Despite developments in home-based monitoring, most healthcare is still procured inside hospitals, clinics and other medical premises. One way this may change in the future is the delivery of healthcare via mobile phones. As with most 'futurist' predictions, this one is happening in a small way already. LG sells a phone equipped with a blood-glucose meter to diabetics in its home market of South Korea, while in the US, My-Food-Phone helps patients with high cholesterol levels to monitor their diet. Patients simply take photographs of their week's meals with their phone (easier than writing it down in a food diary) and email the pictures to a nutritionist who sends a weekly critique of their food choices. Over in the UK there's a trial starting next year whereby patients will wear a small plaster on their arm to monitor vital signs such as their heartbeat. Data is sent to the user's mobile phone (via bluetooth), which is then sent to their doctor for analysis. Any irregularity can immediately trigger an alarm. There's even a system in South Africa (SIMpill) where patients (or their carer) are sent a text message if they fail to open a bottle of pills - because the cap of the bottle is connected to the phone which in turn is connected to the hospital's computer. The market for telemedicine is predicted to grow by an annual rate of 42% to 2011 according to a report by Frost & Sullivan. However, it's in places like central Africa that such 'telemedicine' could really deliver widespread benefits. In Africa and India more people have mobile phones than landline connections and the mobile will be the only computer most ordinary people will ever own.
Ref: The Economist (UK) 17 September 2005, 'The doctor in your pocket'. See also Pictures of The Future (Siemens magazine) Spring 2005 issue, 'Remote Services: Telemedicine'.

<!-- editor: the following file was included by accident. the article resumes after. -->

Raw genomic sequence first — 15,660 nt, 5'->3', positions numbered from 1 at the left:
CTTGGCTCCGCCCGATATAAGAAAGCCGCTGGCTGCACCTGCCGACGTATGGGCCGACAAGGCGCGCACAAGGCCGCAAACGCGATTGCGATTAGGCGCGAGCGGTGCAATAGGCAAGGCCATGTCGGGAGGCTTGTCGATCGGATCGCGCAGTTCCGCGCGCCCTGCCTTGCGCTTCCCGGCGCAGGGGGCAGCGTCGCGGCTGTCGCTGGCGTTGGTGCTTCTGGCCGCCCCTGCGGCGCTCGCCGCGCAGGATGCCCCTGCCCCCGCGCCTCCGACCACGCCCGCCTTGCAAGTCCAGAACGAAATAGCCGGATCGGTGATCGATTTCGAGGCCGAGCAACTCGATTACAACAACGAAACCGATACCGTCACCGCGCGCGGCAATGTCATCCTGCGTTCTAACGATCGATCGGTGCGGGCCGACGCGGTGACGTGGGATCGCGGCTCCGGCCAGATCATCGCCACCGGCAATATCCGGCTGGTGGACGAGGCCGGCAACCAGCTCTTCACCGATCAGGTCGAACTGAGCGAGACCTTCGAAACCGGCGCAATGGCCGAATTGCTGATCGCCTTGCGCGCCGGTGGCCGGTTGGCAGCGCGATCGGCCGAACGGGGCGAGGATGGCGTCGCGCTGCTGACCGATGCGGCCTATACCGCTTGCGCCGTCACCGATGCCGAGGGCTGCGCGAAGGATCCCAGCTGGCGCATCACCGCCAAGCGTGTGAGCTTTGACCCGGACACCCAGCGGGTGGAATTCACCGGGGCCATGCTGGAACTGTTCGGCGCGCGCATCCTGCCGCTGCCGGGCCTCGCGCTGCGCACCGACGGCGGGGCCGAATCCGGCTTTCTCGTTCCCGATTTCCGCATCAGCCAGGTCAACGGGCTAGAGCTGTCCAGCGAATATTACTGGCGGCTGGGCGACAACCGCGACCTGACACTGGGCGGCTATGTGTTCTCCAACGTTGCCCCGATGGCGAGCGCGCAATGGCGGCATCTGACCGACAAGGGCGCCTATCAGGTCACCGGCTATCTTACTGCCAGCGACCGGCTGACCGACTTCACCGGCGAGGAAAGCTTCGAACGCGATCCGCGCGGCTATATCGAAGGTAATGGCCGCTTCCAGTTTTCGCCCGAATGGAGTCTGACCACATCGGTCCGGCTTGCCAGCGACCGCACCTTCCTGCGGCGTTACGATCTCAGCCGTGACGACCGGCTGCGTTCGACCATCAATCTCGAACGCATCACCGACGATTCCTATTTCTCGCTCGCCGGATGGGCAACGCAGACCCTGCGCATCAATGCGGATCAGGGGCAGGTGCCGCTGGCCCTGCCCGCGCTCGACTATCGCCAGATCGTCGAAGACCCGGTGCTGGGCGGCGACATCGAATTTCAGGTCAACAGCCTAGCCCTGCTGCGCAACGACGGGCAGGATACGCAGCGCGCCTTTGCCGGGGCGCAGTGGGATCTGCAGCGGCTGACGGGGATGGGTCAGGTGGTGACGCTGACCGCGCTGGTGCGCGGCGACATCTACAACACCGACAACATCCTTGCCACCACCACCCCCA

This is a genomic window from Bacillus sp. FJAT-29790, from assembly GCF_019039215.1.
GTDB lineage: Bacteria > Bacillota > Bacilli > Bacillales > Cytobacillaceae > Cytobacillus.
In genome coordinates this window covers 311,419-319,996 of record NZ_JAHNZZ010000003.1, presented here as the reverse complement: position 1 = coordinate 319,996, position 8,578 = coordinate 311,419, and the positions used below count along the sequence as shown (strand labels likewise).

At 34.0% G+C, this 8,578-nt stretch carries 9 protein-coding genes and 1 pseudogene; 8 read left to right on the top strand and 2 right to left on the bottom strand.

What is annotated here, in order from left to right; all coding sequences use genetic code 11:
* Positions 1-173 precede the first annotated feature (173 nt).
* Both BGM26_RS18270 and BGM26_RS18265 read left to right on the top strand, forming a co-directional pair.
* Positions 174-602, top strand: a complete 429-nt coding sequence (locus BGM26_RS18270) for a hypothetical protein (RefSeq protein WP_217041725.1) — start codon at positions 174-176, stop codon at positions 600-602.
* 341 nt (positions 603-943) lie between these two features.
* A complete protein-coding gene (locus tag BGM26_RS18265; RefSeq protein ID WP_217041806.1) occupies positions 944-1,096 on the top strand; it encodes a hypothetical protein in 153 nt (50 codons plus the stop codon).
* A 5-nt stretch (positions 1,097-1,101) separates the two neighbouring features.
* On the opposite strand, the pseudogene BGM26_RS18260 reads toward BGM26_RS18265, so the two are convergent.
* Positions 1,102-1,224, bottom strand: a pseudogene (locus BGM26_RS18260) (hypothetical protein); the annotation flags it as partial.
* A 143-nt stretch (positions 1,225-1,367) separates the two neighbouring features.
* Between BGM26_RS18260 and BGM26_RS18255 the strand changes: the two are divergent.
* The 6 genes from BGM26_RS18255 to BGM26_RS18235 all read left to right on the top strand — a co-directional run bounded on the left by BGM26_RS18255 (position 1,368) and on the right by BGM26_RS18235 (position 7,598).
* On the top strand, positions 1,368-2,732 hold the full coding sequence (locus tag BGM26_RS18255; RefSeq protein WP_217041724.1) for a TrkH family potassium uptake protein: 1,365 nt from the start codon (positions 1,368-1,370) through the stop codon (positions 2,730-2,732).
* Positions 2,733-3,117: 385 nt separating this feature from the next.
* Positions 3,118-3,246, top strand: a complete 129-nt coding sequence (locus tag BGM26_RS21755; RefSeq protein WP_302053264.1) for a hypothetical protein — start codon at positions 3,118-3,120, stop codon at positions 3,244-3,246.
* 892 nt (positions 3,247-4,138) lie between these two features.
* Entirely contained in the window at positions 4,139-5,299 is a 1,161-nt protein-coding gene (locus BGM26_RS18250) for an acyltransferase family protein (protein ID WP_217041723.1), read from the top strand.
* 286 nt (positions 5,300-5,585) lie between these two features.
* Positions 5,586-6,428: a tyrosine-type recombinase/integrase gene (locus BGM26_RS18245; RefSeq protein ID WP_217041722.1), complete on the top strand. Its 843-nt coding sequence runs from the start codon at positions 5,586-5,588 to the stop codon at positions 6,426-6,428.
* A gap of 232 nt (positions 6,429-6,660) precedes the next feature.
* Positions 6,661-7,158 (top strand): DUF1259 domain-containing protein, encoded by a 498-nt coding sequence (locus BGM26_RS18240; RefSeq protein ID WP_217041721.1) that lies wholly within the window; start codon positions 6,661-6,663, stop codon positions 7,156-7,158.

People reading

Back in the 1940s a book called Forty-Four Juvenile Thieves: Their Characters and Home Life by John Bowby practically invented family therapy. This work is also partly the inspiration for some work being pioneered by Professor Dacher Keltner at the University of California at Berkeley. His idea is that you can 'read' people (and their future) by delving into their early childhood experiences. The area is notoriously unreliable because people can lie or forget about what really happened. So, instead of asking questions, Keltner simply asks to see early childhood photographs. The theory is that every face tells a thousand words, because we subconsciously reflect our feelings in our faces and other body language. This may sound unscientific, but there is a growing body of evidence that suggests it's true. If we are stressed or unhappy we tend not to mirror the body language of others. How people touch each other also gives away secrets about relationships. The face - from the eyes to muscle movements - is also a treasure trove of secrets. As a result it's possible to predict how people will get along in the future or tell how happy someone is in the present. If this is true it has all sorts of privacy implications ranging from who does what with your passport photo to putting images of your children online at
Ref: The Times (UK) quoted in The Australian (Aus), 27 July 2005 'Secrets of the family album', J. Naish.


Sales of body scan analysers are going through the roof in Japan, largely due to the low cost of technology and demand from dieters and people concerned about obesity. For example, sales the Karada-Scan (from Omron Corp) doubled from 400,000 in 2003 to 800,000 units last year. What's a body scanner? Basically it's weight scales with some added functionality such as the ability to scan the entire body and deduce body fat ratios. At the top end of the market, machines can measure skeletal muscle, download information onto the family computer and even link with exercise devices like pedometers.
Ref: Nikkei Weekly (Japan) 19 September 2005. 'Body scan analysers go mainstream'